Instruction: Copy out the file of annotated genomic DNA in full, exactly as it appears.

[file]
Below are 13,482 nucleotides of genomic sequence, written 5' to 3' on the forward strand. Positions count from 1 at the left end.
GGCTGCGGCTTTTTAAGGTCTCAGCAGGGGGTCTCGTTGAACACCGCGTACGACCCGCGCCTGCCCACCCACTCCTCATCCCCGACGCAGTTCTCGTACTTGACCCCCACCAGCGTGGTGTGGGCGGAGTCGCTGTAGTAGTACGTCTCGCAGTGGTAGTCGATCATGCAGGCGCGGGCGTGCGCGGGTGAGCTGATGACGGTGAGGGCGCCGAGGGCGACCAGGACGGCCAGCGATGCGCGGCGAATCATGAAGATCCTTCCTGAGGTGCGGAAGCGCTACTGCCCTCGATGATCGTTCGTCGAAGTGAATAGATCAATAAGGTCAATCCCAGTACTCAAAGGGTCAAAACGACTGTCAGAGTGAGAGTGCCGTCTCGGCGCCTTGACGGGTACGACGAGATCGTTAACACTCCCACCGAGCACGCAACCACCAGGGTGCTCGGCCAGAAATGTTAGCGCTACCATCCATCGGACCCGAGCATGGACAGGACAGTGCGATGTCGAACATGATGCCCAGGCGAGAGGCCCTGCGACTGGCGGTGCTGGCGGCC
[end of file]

Below are 13,482 nucleotides of genomic sequence, written 5' to 3' on the forward strand. Positions count from 1 at the left end.
GGCTGCGGCTTTTTAAGGTCTCAGCAGGGGGTCTCGTTGAACACCGCGTACGACCCGCGCCTGCCCACCCACTCCTCATCCCCGACGCAGTTCTCGTACTTGACCCCCACCAGCGTGGTGTGGGCGGAGTCGCTGTAGTAGTACGTCTCGCAGTGGTAGTCGATCATGCAGGCGCGGGCGTGCGCGGGTGAGCTGATGACGGTGAGGGCGCCGAGGGCGACCAGGACGGCCAGCGATGCGCGGCGAATCATGAAGATCCTTCCTGAGGTGCGGAAGCGCTACTGCCCTCGATGATCGTTCGTCGAAGTGAATAGATCAATAAGGTCAATCCCAGTACTCAAAGGGTCAAAACGACTGTCAGAGTGAGAGTGCCGTCTCGGCGCCTTGACGGGTACGACGAGATCGTTAACACTCCCACCGAGCACGCAACCACCAGGGTGCTCGGCCAGAAATGTTAGCGCTACCATCCATCGGACCCGAGCATGGACAGGACAGTGCGATGTCGAACATGATGCCCAGGCGAGAGGCCCTGCGACTGGCGGTGCTGGCGGCC